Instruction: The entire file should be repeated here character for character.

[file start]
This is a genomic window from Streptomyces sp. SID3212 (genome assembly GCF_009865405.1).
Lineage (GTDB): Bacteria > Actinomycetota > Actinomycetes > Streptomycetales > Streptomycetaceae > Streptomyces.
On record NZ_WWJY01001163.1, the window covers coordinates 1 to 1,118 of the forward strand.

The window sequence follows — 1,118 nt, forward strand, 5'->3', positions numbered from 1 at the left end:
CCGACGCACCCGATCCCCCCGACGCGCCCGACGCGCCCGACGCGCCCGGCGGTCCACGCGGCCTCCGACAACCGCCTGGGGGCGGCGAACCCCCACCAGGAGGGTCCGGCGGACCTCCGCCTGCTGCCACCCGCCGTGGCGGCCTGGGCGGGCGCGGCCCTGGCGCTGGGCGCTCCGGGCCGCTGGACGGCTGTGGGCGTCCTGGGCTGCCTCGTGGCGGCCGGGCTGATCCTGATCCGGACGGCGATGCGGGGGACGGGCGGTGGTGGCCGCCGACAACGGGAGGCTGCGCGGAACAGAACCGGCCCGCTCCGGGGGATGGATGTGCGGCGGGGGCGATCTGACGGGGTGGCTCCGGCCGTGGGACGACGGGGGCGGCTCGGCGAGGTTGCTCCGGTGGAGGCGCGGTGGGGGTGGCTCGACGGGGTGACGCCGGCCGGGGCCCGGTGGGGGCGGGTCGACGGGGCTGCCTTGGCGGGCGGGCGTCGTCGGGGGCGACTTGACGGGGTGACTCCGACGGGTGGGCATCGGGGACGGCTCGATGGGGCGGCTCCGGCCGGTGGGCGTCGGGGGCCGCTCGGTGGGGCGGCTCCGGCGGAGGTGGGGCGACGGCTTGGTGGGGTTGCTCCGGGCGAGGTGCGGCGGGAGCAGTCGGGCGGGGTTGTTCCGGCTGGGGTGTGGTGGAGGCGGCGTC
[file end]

This is a genomic window from Streptomyces sp. SID3212 (genome assembly GCF_009865405.1).
Lineage (GTDB): Bacteria > Actinomycetota > Actinomycetes > Streptomycetales > Streptomycetaceae > Streptomyces.
On record NZ_WWJY01001163.1, the window covers coordinates 1 to 1,118 of the forward strand.

The window sequence follows — 1,118 nt, forward strand, 5'->3', positions numbered from 1 at the left end:
CCGACGCACCCGATCCCCCCGACGCGCCCGACGCGCCCGACGCGCCCGGCGGTCCACGCGGCCTCCGACAACCGCCTGGGGGCGGCGAACCCCCACCAGGAGGGTCCGGCGGACCTCCGCCTGCTGCCACCCGCCGTGGCGGCCTGGGCGGGCGCGGCCCTGGCGCTGGGCGCTCCGGGCCGCTGGACGGCTGTGGGCGTCCTGGGCTGCCTCGTGGCGGCCGGGCTGATCCTGATCCGGACGGCGATGCGGGGGACGGGCGGTGGTGGCCGCCGACAACGGGAGGCTGCGCGGAACAGAACCGGCCCGCTCCGGGGGATGGATGTGCGGCGGGGGCGATCTGACGGGGTGGCTCCGGCCGTGGGACGACGGGGGCGGCTCGGCGAGGTTGCTCCGGTGGAGGCGCGGTGGGGGTGGCTCGACGGGGTGACGCCGGCCGGGGCCCGGTGGGGGCGGGTCGACGGGGCTGCCTTGGCGGGCGGGCGTCGTCGGGGGCGACTTGACGGGGTGACTCCGACGGGTGGGCATCGGGGACGGCTCGATGGGGCGGCTCCGGCCGGTGGGCGTCGGGGGCCGCTCGGTGGGGCGGCTCCGGCGGAGGTGGGGCGACGGCTTGGTGGGGTTGCTCCGGGCGAGGTGCGGCGGGAGCAGTCGGGCGGGGTTGTTCCGGCTGGGGTGTGGTGGAGGCGGCGTC